By Keith Saxton, Independent Director and Advisor, Chairman of TechUK Financial Services Council
Cyber security is a huge threat for organisations as the world continues to digitise. How they protect their valuable data and keep innovative hackers out is directly linked to reputational risk. However, if organisations don’t already have their software infrastructure in the best possible shape, how will they be able to deal with the growing cyber threat? Put simply, cyber security is yet another business challenge, but perhaps one that finally galvanises organisations into addressing their technology infrastructure headaches.
Failing to address software quality from the very start, at the structural level, puts businesses on the back foot.Strengthening at the roots is the most effective way to truly combat cyber threats. Difficult though it may be, system-level performance in general is what needs to be addressed. It’s time for organisations to up their game. The Financial Services industry is a connected one, and governments and regulators are starting to apply more pressure on Financial organisations to secure their systems, to protect the entire network.
System-level software quality plays a huge part in the overall cyber performance of an organisation. The impact of weak software systems can be severe. Take the SWIFT banking debacle for example, as a lesson on how not to get it right. Even if the Bangladesh Bank, the first to be hacked, had implemented better security procedures. It is in building more robust structural software rather than relying on network security products that results in more secure and functional systems.
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Organisations need to be aware that firewalls, antivirus and anti-fraud software are not enough to fully protect themselves in the age of ingenious cyber criminals. They offer a barrier, but not an unbreachable one. The complex hacks of today are easily capable of infiltrating multiple security components. Complete, comprehensive security starts with good structural code foundations.
The Financial Services industry looks set to continue being an appealing target for hackers. They hold sensitive information, both personal and financial, so any openings or gaps in security are likely to be fully exploited by hackers.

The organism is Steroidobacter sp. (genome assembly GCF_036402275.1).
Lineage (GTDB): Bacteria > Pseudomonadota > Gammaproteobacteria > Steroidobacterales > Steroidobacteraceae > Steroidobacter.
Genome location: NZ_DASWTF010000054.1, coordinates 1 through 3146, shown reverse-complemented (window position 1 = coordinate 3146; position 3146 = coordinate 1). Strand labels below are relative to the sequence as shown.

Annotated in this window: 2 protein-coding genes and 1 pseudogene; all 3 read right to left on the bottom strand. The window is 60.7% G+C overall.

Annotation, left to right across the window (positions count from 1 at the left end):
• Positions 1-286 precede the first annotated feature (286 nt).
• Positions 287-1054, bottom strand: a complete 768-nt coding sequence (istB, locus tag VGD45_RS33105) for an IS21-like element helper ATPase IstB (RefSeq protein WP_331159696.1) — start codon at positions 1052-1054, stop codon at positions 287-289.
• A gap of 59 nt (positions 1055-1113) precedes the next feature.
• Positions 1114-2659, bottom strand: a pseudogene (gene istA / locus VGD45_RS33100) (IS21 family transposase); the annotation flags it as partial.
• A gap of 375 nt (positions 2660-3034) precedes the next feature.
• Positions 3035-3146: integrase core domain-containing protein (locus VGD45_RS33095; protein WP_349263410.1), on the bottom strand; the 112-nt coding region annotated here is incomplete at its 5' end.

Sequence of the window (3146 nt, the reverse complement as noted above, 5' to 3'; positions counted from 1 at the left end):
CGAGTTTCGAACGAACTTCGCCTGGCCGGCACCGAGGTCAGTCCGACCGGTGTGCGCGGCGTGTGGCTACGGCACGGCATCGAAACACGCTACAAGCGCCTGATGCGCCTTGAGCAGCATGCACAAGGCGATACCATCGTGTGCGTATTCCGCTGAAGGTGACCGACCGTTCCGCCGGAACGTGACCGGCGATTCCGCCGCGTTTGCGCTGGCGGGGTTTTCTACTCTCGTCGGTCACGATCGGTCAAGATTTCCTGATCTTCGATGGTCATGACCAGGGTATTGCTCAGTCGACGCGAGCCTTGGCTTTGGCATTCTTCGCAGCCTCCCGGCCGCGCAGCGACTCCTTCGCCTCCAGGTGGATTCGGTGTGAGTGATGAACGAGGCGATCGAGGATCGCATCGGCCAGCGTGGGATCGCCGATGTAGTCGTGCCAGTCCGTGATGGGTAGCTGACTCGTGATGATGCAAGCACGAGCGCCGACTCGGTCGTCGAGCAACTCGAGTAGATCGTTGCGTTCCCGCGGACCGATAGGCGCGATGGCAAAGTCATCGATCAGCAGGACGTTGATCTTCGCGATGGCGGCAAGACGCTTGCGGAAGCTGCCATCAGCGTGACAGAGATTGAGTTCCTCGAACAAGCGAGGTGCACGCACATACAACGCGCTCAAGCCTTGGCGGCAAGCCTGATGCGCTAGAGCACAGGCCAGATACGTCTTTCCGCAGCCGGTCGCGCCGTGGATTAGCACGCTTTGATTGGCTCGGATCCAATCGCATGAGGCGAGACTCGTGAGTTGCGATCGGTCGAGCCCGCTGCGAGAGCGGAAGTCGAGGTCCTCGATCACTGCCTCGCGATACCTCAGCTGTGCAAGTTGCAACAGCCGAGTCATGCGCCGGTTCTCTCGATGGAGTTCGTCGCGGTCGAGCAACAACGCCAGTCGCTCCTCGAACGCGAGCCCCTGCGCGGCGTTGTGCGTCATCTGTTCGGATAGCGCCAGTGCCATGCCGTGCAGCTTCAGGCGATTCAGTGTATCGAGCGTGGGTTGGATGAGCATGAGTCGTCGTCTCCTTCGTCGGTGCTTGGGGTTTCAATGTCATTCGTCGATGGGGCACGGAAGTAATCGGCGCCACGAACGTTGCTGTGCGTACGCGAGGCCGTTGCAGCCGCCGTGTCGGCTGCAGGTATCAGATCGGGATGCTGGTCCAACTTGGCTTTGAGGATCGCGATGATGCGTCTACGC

Software created with strong, fundamental architectural designs perform best. When there is an emphasis on core health factors such as reliability, functionality, robustness and security combined, it becomes a much harder job for hackers to find cracks in the foundation. Software design that doesn’t follow best practises, such as those detailed by CISQ (the Consortium for IT Software Quality), result in vulnerabilities, especially in complex legacy systems, offering an easy passage for entry into the network.
Building structural code meeting industry standards, with security designed and built into every stage of the application as it is coded, ensures reliable, secure and resilient IT performance. It is also important to assume all new applications to have encryption. Whether outsourced or coded internally, failing to do this will result in unsecure applications. When outsourced, it is vital the quality of coding is not ‘lost in translation’. Despite this, the most recent Financial Services CRASH Report from CAST reveals outsourced applications are actually sometimes more secure.
Financial organisations looking to avoid suffering cyber-attack damage and reputational risk must not let weak structural code quality and overlooked vulnerabilities affect their bottom line. The future looks better as tougher cyber regulations are set to be imposed and attitudes towards protecting systems seem to be changing. Given the consequences of successful cyber-attacks, it’s not a surprise leading banks are suggesting joining forces to combat the threats withglobal cyber security standards, which would spell the end of the ‘blame game’. If an organisation gets compromised, the responsibility will lie solely with them. The message is clear: clean up your act.
Whilst the threat continues to rear its ugly head, organisations who have a top-level commitment to security have the opportunity to stand out from the crowd. When security is done well, it enables better enterprise performance. Those who build the strongest foundations are not only in a better position to minimise risk, both reputational and financial, but also to drive tangible business value.